c) Conservatism Convention: The conservatism convention emphasizes prudence and caution in financial reporting. It suggests that accountants anticipate and recognize potential losses, but gains should only be realized when inevitable. This convention helps prevent overstating assets and net income, ensuring financial statements do not mislead users.

  1. Matching Procedures with Principles, Assumptions, or Concepts

Matching Procedures with Principles, Assumptions, or Concepts:

  1. Inventory recorded at the lower of cost or market value

The matching principle is applied when inventory is recorded at a lower cost or market value. If the stock’s market value falls below its price, it should be recorded at a lower value to ensure that expenses match the revenues they generate.

  1. In January, a truck was bought at a total price, but by the end of the year, its value had decreased to 70% of the original cost. However, it was reported at 80% of its actual price.

The going concern/continuity assumption is reflected in this situation. Despite the decline in market value, the truck is reported at 80 percent of its cost, indicating the belief that the business will continue its operations and be used for future periods.

  1. The collection of $40,000 cash for services to be performed next year is reported as a current liability.

The revenue recognition principle guides this procedure. The revenue recognition principle states that revenue should only be recognized when earned. Although the cash has been received, the services are yet to be performed. In this situation, the income will be made when services are provided in the next accounting period.

  1. Even though the president spent most of their time planning activities for the next two years, their salary was still an expense in the current year.

This procedure aligns with the period cost principle or the principle of immediate expense recognition. Even though the president’s activities will benefit the company in the next two years, his salary is recognized as an expense in the current year related to the period in which it is incurred.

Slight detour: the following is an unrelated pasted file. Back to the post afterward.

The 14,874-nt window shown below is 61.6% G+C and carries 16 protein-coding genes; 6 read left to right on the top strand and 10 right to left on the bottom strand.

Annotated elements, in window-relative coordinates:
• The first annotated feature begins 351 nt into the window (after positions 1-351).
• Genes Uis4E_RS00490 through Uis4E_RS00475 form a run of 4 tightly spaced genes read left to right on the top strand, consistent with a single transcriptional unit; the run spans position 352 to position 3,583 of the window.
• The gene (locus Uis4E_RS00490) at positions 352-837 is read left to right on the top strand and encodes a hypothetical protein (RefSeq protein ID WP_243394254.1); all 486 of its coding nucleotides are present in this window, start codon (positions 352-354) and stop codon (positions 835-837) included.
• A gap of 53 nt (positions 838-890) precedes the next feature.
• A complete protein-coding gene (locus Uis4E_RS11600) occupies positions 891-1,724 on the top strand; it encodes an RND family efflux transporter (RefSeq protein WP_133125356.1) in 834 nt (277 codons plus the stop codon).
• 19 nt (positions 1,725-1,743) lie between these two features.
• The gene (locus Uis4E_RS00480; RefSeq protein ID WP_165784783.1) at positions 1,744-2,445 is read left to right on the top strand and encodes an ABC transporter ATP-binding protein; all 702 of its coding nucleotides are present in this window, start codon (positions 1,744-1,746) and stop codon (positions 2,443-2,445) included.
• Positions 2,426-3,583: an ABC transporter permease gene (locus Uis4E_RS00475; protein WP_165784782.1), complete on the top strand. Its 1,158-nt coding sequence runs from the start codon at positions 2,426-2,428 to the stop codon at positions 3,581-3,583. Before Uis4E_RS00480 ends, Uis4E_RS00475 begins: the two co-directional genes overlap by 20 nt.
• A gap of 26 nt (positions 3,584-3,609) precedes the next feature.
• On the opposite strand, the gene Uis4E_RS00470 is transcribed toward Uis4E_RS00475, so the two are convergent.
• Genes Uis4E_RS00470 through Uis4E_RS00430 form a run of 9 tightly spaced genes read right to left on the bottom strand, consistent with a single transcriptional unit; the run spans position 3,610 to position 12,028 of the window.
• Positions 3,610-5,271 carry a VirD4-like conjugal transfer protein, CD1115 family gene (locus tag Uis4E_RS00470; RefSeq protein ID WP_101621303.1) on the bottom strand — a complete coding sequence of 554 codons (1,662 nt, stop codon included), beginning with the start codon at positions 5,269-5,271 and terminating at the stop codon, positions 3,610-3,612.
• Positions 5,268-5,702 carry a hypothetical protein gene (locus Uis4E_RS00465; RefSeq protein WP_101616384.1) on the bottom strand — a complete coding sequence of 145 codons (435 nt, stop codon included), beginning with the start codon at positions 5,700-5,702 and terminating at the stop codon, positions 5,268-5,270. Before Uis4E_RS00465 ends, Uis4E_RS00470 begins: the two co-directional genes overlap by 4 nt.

1. No entry was made to record the company’s receipt of an offer of $800,000 for land carried in its accounts at $435,000

The realization principle applies in this case. The company has yet to make an entry to recognize the receipt of the offer because the realization of the gain or loss on the sale of land should be recorded only when the transaction is completed. Until the deal is finalized, the company continues to carry the ground at its original recorded value.

  1. The supply of printed stationery, checks, and invoices for $8,500 was treated as a current asset at year-end, even though it had no value to others.

The matching principle is again employed in this procedure. The supply of stationery, checks, and invoices is considered a current asset at year-end to ensure that the expense matches the period in which it will generate revenue. Although it may not have value to others, it is necessary for the company’s operations and revenue generation.

  1. A tract of land acquired for $180,000 was recorded at that price even though it appraised at $230,000, and the company would have been willing to pay that amount.

The exchange-price (cost) principle is applied here. Even though the land is appraised for a higher value, the exchange-price code focuses on the actual cost incurred by the company. The land is recorded at its acquisition cost of $180,000, adhering to the principle that assets should be initially recorded at their cost.

  1. The company paid and charged to expense the $4,200 paid to Craig Nelson for the rent of a truck he owned. Craig Nelson is the sole stockholder of the company.

This procedure relates to the business entity concept, which recognizes the company’s separation from its owners. This concept ensures that the company’s financial transactions are distinct from those of its owners. The company paid and charged the rent expense, treating the transaction as if it were with an external party, despite Craig Nelson being the sole stockholder.


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  2. Edwards, J. D., Hermanson, R. H., & Maher, M. W. (2011). Accounting principles: A business perspective, financial accounting (Chapters 1-8). Textbook Equity.
  3. Reineking, C., Chamberlain, D. H., Rudolph, H. R., & Smith, L. M. (2013). Examining inventory costing convergence under generally accepted accounting principles and international financial reporting standards. Journal of International Business Research, 12(2), 17.
  4. The Wall Street Mojo (2020). Revenue Recognition Principle. Principles of Revenue Recognition. Retrieved from: